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July 23, 1927


Author Affiliations

From the Department of Medicine, University of Minnesota Medical School, and the Glen Lake Sanatorium, Oak Terrace, Minn.

JAMA. 1927;89(4):281-284. doi:10.1001/jama.1927.02690040021008

The shape of the chest of the tuberculous patient and that of the normal is so strikingly different that a study of the various diameters proves very interesting.

It is still a common belief that the flat chest or, rather, the one with a low thoracic index is apparently more prone to tuberculosis than the deep chest with a greater thoracic index. By the thoracic index is meant the ratio of the anteroposterior measurement to the transverse.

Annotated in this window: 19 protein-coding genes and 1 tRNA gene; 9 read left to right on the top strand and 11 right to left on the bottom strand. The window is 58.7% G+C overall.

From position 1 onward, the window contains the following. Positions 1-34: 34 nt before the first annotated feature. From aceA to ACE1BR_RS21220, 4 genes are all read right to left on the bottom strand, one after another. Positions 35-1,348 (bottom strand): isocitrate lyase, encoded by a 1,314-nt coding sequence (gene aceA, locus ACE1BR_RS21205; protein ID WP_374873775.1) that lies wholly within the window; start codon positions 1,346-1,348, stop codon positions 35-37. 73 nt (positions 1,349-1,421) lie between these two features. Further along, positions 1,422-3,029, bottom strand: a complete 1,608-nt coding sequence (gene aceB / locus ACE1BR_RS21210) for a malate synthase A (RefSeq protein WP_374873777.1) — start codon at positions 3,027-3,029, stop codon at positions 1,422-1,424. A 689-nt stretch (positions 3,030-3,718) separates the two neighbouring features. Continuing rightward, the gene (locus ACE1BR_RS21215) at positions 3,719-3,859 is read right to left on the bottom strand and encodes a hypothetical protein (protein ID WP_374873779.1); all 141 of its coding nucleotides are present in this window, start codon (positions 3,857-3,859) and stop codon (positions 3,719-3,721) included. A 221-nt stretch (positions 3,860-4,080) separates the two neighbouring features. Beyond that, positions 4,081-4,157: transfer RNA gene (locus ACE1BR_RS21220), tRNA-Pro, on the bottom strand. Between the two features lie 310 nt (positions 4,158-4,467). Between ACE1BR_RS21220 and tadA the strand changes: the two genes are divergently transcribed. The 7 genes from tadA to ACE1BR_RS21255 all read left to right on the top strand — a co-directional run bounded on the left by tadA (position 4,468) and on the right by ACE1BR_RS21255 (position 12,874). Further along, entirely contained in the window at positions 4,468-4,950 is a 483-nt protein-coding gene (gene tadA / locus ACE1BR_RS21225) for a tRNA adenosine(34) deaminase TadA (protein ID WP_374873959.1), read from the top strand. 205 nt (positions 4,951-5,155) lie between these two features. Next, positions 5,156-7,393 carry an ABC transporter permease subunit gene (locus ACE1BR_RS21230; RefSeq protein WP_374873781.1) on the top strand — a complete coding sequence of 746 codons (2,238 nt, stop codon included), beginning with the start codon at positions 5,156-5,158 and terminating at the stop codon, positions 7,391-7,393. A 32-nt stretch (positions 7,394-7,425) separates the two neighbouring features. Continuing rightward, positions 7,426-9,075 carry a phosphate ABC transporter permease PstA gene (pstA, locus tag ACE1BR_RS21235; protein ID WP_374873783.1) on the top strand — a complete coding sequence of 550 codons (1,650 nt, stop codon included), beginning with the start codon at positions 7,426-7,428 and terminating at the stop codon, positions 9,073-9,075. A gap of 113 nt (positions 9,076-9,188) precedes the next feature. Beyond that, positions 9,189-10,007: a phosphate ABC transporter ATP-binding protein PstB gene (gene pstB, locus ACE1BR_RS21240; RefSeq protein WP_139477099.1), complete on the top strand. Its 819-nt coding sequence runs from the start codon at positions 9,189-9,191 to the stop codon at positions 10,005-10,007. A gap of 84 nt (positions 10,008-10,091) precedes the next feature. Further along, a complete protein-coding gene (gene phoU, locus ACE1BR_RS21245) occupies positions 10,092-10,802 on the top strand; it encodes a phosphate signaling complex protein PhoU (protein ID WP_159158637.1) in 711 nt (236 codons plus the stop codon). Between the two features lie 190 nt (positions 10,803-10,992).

In 1828, Chomel1 stated that the normal chest was flatter than the tuberculous. Hutchinson2 in 1897 and again in 19033 showed that the tuberculous chest was absolutely narrower, deeper and more round than the normal; that it was a primitive, undeveloped thorax, one approximating that of the quadruped type. In his study of comparative anatomy he showed that the higher the form of mammal the greater was the transverse diameter

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